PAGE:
Students Need to be Represented on the Board of Trustees


Evan Liberman

There is enough space around the board room table for student and teacher representatives to join The Benjamin School’s Board of Trustees.

The Board of Trustees is constantly making decisions to improve the School, but how can it make the best decisions to support Benjamin without any student or teacher representation?

The Board currently consists mostly of current and former Benjamin parents, which means that other members of the Benjamin community are not able to routinely and consistently provide other perspectives. The Board should have members from the myriad of constituencies of the Benjamin community, including at least one student, one teacher, and alumni from multiple different graduating classes.

Including a student on the Board would bring another viewpoint that wouldn’t be available otherwise. He or she would be able to represent the student body. So many decisions revolve around students that having a student provide input, whether they are a voting member of the Board or not, would be valuable. Choosing the student would be simple; whether by simply appointing the leader of Student Council, the President of Honor Council, the President of NHS, or by holding a student election where interested members of the student body run a campaign, there are a number of ways students could be selected to make important contributions to the Board. 

Not only will this inspire more student leadership and give the students more responsibilities, but it will engage the student body in a way that isn’t otherwise possible. By participating on the Board, students may learn to be responsible and conduct themselves in a mature and composed manner while working to make decisions. It would allow students to have an idea of how much work goes into all the decisions that are made and would allow for all students, through their representative, to feel more involved in the School.

Having a role on the Board of Trustees can also prepare students for important roles that they will have after graduating high school. Learning how to collaborate and interact with a group of adults and to act professionally in a meeting will benefit students in the long run. When they go to college and beyond, they will thus better represent the ideals of a Benjamin graduate: strong communicator, community leader, and empathetic advocate for their community and for themselves. Being a part of the Board may even inspire a possible career in politics or corporate governance.

According to a recent article, “High School Student Representation on the School Board for Okemos High School,” students on the Board “benefits a) the school board through input and reaction from the student body viewpoint; and b) the student body with direct information from the board and the experience of serving as a member of the board.”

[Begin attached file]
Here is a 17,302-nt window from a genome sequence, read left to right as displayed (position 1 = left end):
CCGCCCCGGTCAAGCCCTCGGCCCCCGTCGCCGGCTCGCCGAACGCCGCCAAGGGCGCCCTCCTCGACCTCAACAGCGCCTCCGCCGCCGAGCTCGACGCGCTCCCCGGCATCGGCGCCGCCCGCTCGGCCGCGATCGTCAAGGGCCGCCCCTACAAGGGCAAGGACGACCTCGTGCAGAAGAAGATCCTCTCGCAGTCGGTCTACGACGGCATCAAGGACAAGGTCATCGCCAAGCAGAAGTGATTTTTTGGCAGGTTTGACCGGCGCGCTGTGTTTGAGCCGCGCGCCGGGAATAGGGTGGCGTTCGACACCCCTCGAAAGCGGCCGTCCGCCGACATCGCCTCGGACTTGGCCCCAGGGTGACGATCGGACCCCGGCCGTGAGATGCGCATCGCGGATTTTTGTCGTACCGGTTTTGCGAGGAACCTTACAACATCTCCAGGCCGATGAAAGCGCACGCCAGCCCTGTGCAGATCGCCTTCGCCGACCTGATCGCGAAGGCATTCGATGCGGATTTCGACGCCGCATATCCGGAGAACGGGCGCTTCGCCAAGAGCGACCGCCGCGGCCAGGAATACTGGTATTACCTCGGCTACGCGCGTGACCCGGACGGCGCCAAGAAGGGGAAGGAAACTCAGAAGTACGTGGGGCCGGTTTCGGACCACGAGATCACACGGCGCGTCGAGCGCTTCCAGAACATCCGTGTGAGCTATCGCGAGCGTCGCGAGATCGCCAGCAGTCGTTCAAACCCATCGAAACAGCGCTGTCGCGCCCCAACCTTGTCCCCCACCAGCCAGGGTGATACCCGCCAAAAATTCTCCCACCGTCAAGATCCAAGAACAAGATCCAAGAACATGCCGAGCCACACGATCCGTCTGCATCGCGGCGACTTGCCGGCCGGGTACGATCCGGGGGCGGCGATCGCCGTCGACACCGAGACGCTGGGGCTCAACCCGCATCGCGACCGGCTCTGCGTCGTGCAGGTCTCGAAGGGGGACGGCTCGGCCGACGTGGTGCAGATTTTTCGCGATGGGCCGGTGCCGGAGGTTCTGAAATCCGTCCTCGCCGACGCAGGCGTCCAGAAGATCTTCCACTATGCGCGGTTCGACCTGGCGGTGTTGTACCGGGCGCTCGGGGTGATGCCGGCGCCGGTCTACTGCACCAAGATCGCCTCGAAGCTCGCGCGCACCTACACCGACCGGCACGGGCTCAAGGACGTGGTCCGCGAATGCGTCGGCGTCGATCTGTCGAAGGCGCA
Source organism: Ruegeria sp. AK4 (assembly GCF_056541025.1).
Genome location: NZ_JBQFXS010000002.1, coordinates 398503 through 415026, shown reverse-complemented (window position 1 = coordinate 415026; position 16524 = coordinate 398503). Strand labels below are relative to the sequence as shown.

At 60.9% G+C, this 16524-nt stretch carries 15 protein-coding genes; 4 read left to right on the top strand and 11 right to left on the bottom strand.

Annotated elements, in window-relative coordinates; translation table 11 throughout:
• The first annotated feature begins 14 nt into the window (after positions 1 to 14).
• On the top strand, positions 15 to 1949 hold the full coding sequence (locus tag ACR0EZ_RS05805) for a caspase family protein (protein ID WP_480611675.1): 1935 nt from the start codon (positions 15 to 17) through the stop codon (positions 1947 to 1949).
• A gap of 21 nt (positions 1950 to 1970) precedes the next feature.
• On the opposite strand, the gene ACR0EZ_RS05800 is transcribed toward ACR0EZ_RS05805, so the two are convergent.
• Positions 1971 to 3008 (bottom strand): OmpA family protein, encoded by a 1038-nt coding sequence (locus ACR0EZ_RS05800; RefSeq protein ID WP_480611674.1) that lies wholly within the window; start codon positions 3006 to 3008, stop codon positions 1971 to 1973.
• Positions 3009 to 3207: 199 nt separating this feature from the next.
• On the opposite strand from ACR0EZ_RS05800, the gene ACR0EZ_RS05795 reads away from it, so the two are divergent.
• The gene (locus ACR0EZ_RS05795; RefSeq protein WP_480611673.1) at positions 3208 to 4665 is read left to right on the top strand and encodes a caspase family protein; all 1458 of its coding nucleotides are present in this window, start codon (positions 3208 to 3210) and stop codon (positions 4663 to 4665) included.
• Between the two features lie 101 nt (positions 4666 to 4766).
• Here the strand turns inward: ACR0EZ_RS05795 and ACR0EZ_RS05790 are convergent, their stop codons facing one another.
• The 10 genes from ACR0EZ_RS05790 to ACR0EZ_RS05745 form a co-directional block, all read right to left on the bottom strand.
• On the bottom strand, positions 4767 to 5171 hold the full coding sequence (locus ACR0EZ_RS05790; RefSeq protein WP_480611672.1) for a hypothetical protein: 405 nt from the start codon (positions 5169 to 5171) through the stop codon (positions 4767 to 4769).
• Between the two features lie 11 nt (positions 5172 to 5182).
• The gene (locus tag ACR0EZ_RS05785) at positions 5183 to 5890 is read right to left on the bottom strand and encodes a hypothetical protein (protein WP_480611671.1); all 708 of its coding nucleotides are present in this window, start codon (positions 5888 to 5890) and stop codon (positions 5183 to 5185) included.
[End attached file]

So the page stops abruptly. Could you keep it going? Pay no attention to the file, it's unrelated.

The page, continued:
Having a student Board member in high school will help students understand how to communicate with their student representative and the Board to have their voices heard, and since many colleges and universities have a student representative on the Board, it will prepare them for being part of a larger community. explains that “student trustees can use their positions to address college affordability effectively. According to Brown, the first step student trustees should take is to ‘ensure that students’ perspectives and needs are part of the equation when decisions are made institution-wide.’ Like any other trustee, your voice can make a difference.”

There should also be a teacher on the Board. At the beginning of each year, every teacher who does not have an administrative position should participate in a forum during which an election is held to select a representative to the Board. In doing so, teachers will be able to raise specific issues that directly affect them, yet which other groups (students, parents, and alumni) may not be aware of. With representation by teachers as well as students, the Board will take a broader perspective on the whole school rather than just a select group of people within the School, and as a result, they can make decisions that better reflect the whole school community.

A number of other schools around the country have taken this progressive approach, according to a recent article published by the National Association of Independent Schools, “Boardroom: Giving Students a Seat at the Trustee Table.” The Cambridge School of Weston, a high school for boarding students and day students, adopted a strategy of having student representation on its Board, and reported that “having a constant, engaged student presence on our board of typically 20 trustees has been one of the greatest, most rewarding assets of our school’s governing structure.”

Of course, there are some subject matters, such as legal problems or administrative performance, that are not appropriate for students to be a part of, and if that is the case, the Board should have a closed meeting process. In this situation, only high ranking members of the Board should be present at the meeting, but all members of the Board should still be informed that a meeting is going on. This will ensure that while certain people are not actually involved in the meeting, there is no secrecy as to whether a meeting is happening.

It is time for Benjamin to embrace this progressive approach. It will not only allow the students to feel more involved and provide important information, but it will also unite the School in a way that isn’t otherwise possible.